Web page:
Avoids sex: There is typically little or no interest in having a sexual experience with
another person. This would include a spouse if the affected person is married.

There must also be the presence of at least four of the abovementioned symptoms. they practice little introspection. Other assessment tools helpful in diagnosing schizoid personality disorder include:     Minnesota Multiphasic Personality Inventory (MMPI-2) Millon Clinical Multiaxial Inventory (MCMI-II) Rorschach Psychodiagnostic Test Thematic Apperception Test(TAT) . A common difficulty in diagnosing schizoid personality disorder is distinguishing it from Autistic Disorder and Asperger's Disorder. which are characterized by more severe deficits in social skills.    Lacks pleasure: There is an absence of pleasure in most activities. Demographics Of all personality disorders. The person with schizoid personality disorder rarely picks up on or reciprocates normal communicational cues such as facial expressions. schizoid personality disorder is the least commonly diagnosed personality disorder in the general population. head nods. Emotional detachment: Their emotional style is aloof and perceived by others as distant or "cold. It is diagnosed slightly more often in males. which increases the feelings of isolation and social ineptness they feel. and underachievement in school. dull or humorless. Children with these tendencies appear socially out-of-step with peers and often become the object of malicious teasing by their peers. Indifferent to praise or criticism: Neither positive nor negative comments made by others elicit an emotionally expressive reaction. or smiles. This results in few ongoing social relationships outside of immediate family members. Other individuals who would display social habits that might be viewed as "isolating" should not be given the diagnosis of schizoid personality disorder unless the personality traits are inflexible and cause significant obstacles to adequate functioning." They seem unable or uninterested in expressing empathy and concern for others. Lacks close friends: People affected with this disorder typically do not have the social skills necessary to develop meaningful interpersonal relationships. The diagnosis is based on a clinical interview to assess symptomatic behavior. there must be an ongoing avoidance of social relationships and a restricted range of emotion in interpersonal relationships that begin by early adulthood. A person with schizoid personality disorder seems unable to experience the full range of emotion accessible to most people. Emotions are significantly restricted and most social contacts would describe their personality as very bland. For a diagnosis of schizoid personality disorder to be accurately made. a tendency toward self-isolation. They don't appear concerned about what others might think of them. The prevalence is approximately one percent. Diagnosis The symptoms of schizoid personality disorder may begin in childhood or adolescence showing as poor peer relationships. Despite their tendency to turn inward to escape social contact.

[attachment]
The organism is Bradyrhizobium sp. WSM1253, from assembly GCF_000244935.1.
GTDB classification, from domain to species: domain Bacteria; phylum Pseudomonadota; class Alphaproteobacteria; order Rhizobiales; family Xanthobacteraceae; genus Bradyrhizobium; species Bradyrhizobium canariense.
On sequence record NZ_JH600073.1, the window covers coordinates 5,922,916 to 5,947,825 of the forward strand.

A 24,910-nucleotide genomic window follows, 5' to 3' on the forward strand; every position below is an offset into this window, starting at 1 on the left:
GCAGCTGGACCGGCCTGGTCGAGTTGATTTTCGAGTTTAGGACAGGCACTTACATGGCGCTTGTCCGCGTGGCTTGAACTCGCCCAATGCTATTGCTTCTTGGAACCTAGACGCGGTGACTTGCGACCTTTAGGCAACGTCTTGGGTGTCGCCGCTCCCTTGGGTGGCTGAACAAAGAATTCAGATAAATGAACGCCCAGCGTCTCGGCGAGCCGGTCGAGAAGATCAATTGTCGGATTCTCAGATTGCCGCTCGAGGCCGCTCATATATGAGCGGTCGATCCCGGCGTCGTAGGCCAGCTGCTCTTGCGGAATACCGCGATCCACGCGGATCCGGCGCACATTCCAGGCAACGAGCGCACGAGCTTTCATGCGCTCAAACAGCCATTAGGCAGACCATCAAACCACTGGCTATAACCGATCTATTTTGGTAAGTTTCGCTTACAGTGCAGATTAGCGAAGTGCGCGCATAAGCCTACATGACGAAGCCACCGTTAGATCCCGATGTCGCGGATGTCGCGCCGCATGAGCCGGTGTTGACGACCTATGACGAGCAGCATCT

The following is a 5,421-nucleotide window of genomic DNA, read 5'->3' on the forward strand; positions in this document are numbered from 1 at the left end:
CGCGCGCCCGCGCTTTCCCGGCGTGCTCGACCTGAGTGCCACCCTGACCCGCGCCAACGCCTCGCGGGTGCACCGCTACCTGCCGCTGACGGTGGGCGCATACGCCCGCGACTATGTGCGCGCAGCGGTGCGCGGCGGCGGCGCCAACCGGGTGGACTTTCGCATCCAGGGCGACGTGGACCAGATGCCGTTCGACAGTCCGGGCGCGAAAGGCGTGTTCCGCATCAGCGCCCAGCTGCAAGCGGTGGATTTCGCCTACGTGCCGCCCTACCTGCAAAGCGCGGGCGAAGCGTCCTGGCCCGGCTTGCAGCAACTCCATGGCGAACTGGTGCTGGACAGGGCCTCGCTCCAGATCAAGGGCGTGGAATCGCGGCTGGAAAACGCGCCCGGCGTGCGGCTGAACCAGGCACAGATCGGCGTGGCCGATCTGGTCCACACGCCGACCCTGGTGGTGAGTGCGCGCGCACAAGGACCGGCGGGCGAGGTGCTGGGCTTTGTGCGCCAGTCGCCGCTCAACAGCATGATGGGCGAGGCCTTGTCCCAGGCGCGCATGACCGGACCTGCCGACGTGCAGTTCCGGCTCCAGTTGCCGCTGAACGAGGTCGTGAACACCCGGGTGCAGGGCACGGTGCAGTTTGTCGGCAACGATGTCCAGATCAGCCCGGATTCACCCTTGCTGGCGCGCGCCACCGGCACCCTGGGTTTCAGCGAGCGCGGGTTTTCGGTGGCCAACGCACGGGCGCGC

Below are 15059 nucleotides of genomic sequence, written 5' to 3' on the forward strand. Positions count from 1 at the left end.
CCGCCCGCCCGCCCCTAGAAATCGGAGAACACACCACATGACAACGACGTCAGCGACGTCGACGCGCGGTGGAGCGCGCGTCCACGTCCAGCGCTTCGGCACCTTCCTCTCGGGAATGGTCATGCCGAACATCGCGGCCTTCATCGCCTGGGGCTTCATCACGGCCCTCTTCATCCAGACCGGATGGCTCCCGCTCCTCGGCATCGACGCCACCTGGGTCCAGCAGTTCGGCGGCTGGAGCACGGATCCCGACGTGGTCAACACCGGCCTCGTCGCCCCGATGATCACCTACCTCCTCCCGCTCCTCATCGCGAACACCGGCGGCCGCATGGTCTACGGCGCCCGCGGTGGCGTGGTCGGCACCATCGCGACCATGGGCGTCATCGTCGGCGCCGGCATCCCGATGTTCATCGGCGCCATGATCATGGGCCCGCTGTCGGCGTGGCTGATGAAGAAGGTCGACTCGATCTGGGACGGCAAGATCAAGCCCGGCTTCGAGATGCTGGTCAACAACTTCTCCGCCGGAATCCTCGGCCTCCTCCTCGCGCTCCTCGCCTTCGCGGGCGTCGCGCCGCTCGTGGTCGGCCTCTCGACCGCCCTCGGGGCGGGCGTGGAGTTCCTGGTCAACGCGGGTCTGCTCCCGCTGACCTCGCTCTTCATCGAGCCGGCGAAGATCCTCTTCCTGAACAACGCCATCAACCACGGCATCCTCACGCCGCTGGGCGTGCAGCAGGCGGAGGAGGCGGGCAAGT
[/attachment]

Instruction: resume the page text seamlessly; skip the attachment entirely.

Many people with this disorder do not marry and end up living with and are dependent upon first-degree family members. Psychodynamically oriented therapies A psychodynamic approach would typically not be the first choice of treatment due to the patient's poor ability to explore his or her thoughts. Constructive ways of accomplishing this would include concrete assignments such as keeping daily records of problematic behaviors or thoughts. It can also provide a means of learning and practicing social skills in which they are deficient. it is usually on the initiative of the spouse or other family member. Group therapy Group therapy may provide the patient with a socializing experience that exposes them to feedback from others in a safe. It is best to develop first a therapeutic relationship between therapist and patient before starting a group therapy treatment. and behavior. controlled environment. Medications Some patients with this disorder show signs of anxiety and depression which may prompt the use of medication to counteract these symptoms. it usually centers around building a therapeutic relationship with the patient that can act as a model for use in other relationships. In this case. When this treatment is used.Treatments A major goal of treating a patient diagnosed with schizoid personality disorder is to combat the tendencies toward social withdrawal. therapy may be recommended for family members to educate them on aspects of change or ways to facilitate communication. Since the patient usually avoids social contact. This might enable individuals to become more conscious of communication cues given by others and sensitize them to others' needs. Another helpful method can be teaching social skills through role-playing. . Marital therapy (also called couples therapy) may focus on helping the couple to become more involved in each other's lives or improve communication patterns. Family and marital therapy It is unlikely that a person with schizoid personality disorder will seek family therapy or marital therapy. emotions. If pursued. In general. Cognitive-behavioral therapy Attempting to cognitively restructure the patient's thoughts can enhance self-insight. timing of group therapy is of particular importance. Strategies should focus on enhancing self-awareness and sensitivity to their relational contacts and environment. there is to date no definitive medication that is used to treat schizoid symptoms.